In addition to individual suspects/defendants, corporations can use the new plea bargaining system. This is because a corporation can be a suspect or a defendant in cases where the Criminal Code provides criminal liability for a corporation based on the criminal conduct of one of its directors or employees. For example, if a director or employee of a corporation commits specific types of crimes, such as tax evasion and foreign bribery, the corporation can be criminally liable (fine).
The Code of Criminal Procedures does not stipulate who is entitled to initiate plea bargaining negotiations, so either the prosecutor side or the suspect/defendant side may do so.
If the parties reach a settlement, the settlement agreement needs to be signed by all of the parties, the prosecutor, the suspect/defendant and defence counsel.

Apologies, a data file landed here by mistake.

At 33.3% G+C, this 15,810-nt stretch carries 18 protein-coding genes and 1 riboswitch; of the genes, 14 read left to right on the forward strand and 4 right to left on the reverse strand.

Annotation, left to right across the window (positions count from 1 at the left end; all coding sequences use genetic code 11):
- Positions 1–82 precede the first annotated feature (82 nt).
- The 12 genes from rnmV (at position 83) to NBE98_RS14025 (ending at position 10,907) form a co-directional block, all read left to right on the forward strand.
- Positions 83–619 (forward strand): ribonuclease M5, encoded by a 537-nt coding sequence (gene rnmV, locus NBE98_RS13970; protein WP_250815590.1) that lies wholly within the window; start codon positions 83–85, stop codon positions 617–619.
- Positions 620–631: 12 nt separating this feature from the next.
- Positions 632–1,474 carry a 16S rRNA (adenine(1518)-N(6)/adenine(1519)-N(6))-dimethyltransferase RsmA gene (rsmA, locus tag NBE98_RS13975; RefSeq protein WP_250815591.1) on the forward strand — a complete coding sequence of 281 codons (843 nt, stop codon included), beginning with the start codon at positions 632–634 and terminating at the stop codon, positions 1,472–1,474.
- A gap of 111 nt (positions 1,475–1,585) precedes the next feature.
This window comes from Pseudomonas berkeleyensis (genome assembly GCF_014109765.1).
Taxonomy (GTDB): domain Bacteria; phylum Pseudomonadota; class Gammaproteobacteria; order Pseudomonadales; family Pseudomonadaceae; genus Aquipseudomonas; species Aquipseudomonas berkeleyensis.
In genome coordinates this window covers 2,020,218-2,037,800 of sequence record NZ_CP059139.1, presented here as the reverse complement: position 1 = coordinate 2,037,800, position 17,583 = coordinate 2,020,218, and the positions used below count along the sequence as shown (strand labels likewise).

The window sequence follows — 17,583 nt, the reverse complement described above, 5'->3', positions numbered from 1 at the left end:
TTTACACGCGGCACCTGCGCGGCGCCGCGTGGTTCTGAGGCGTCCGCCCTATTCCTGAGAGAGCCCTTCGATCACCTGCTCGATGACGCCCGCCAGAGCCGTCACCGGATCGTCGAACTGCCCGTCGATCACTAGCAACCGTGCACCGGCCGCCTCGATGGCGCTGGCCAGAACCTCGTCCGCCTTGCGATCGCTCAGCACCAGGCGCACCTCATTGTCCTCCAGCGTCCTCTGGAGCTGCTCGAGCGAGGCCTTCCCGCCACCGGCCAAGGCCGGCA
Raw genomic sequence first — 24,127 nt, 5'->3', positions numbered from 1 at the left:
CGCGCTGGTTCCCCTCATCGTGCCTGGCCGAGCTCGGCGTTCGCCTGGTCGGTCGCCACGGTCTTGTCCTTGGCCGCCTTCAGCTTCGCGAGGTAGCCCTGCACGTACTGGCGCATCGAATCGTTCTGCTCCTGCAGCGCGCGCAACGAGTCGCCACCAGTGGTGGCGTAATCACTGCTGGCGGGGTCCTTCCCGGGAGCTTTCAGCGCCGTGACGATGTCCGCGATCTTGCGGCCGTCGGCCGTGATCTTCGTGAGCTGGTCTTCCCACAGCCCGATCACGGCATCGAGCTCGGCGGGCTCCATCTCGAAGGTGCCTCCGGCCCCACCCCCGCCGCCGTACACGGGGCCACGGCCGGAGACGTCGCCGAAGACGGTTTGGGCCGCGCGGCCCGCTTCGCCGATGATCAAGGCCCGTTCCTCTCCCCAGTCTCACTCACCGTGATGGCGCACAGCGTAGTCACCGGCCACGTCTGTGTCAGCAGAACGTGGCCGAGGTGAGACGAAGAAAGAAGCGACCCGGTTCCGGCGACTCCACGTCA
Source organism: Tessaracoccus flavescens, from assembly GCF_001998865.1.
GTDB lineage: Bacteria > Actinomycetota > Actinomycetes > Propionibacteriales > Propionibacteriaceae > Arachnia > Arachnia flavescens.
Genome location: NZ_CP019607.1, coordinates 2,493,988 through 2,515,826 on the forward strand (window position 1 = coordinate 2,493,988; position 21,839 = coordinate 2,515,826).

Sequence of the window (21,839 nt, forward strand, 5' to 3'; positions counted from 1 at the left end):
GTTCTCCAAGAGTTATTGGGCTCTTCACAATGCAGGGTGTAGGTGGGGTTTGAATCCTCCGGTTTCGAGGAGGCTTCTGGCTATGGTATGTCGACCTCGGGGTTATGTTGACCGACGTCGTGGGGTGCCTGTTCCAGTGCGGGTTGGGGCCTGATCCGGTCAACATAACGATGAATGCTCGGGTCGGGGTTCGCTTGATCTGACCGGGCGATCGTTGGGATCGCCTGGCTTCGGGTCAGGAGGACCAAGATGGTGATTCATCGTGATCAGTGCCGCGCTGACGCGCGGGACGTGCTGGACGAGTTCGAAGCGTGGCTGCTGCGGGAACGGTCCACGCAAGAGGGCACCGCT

Types of co-operation by suspects/defendants
The suspect and/or defendant will co-operate by doing the following:
As mentioned above, it is an important feature that the co-operation must be for criminal investigation of a third party, not for the criminal investigation of the co-operating person’s conduct.
Quid pro quo obtained by the suspect/defendant through co-operation
As consideration for the suspect and/or defendant’s co-operation, the prosecutor will be able to give the following quid pro quo:
To decide what kind of quid pro quo should be given, a prosecutor considers a variety of factors, including the significance of the evidence obtained by the co-operation, and the seriousness, circumstances and relevance of the crimes regarding which the co-operating suspect and/or defendant will give information. Until the introduction of this plea bargaining system, prosecutors were not allowed to negotiate with a suspect/defendant by giving some merit in exchange for obtaining evidence for the investigation of others. Now, they are able to officially offer such consideration to the co-operating suspect and/or defendant.
Judges' role in settlement agreements